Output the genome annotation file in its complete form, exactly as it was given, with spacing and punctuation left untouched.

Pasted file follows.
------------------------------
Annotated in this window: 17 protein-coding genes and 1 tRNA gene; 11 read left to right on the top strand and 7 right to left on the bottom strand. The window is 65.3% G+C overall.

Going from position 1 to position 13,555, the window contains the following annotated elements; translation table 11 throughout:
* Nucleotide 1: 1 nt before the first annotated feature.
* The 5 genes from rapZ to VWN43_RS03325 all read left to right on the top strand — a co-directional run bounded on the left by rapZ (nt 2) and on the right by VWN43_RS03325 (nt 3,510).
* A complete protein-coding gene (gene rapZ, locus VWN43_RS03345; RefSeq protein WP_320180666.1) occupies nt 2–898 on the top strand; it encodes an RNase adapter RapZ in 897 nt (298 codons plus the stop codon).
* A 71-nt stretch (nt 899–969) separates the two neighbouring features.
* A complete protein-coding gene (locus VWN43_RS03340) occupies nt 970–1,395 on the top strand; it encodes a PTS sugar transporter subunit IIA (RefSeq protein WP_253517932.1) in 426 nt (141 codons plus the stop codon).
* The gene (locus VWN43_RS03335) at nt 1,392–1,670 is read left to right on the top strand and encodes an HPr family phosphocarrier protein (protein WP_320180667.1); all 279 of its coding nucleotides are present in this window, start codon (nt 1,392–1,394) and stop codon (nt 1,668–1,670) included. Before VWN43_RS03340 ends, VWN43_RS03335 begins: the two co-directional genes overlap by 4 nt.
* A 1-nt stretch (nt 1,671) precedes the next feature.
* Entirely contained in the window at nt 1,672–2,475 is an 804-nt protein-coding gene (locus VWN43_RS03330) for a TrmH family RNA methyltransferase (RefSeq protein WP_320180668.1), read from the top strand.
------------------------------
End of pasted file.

Annotated in this window: 17 protein-coding genes and 1 tRNA gene; 11 read left to right on the top strand and 7 right to left on the bottom strand. The window is 65.3% G+C overall.

Going from position 1 to position 13,555, the window contains the following annotated elements; translation table 11 throughout:
* Nucleotide 1: 1 nt before the first annotated feature.
* The 5 genes from rapZ to VWN43_RS03325 all read left to right on the top strand — a co-directional run bounded on the left by rapZ (nt 2) and on the right by VWN43_RS03325 (nt 3,510).
* A complete protein-coding gene (gene rapZ, locus VWN43_RS03345; RefSeq protein WP_320180666.1) occupies nt 2–898 on the top strand; it encodes an RNase adapter RapZ in 897 nt (298 codons plus the stop codon).
* A 71-nt stretch (nt 899–969) separates the two neighbouring features.
* A complete protein-coding gene (locus VWN43_RS03340) occupies nt 970–1,395 on the top strand; it encodes a PTS sugar transporter subunit IIA (RefSeq protein WP_253517932.1) in 426 nt (141 codons plus the stop codon).
* The gene (locus VWN43_RS03335) at nt 1,392–1,670 is read left to right on the top strand and encodes an HPr family phosphocarrier protein (protein WP_320180667.1); all 279 of its coding nucleotides are present in this window, start codon (nt 1,392–1,394) and stop codon (nt 1,668–1,670) included. Before VWN43_RS03340 ends, VWN43_RS03335 begins: the two co-directional genes overlap by 4 nt.
* A 1-nt stretch (nt 1,671) precedes the next feature.
* Entirely contained in the window at nt 1,672–2,475 is an 804-nt protein-coding gene (locus VWN43_RS03330) for a TrmH family RNA methyltransferase (RefSeq protein WP_320180668.1), read from the top strand.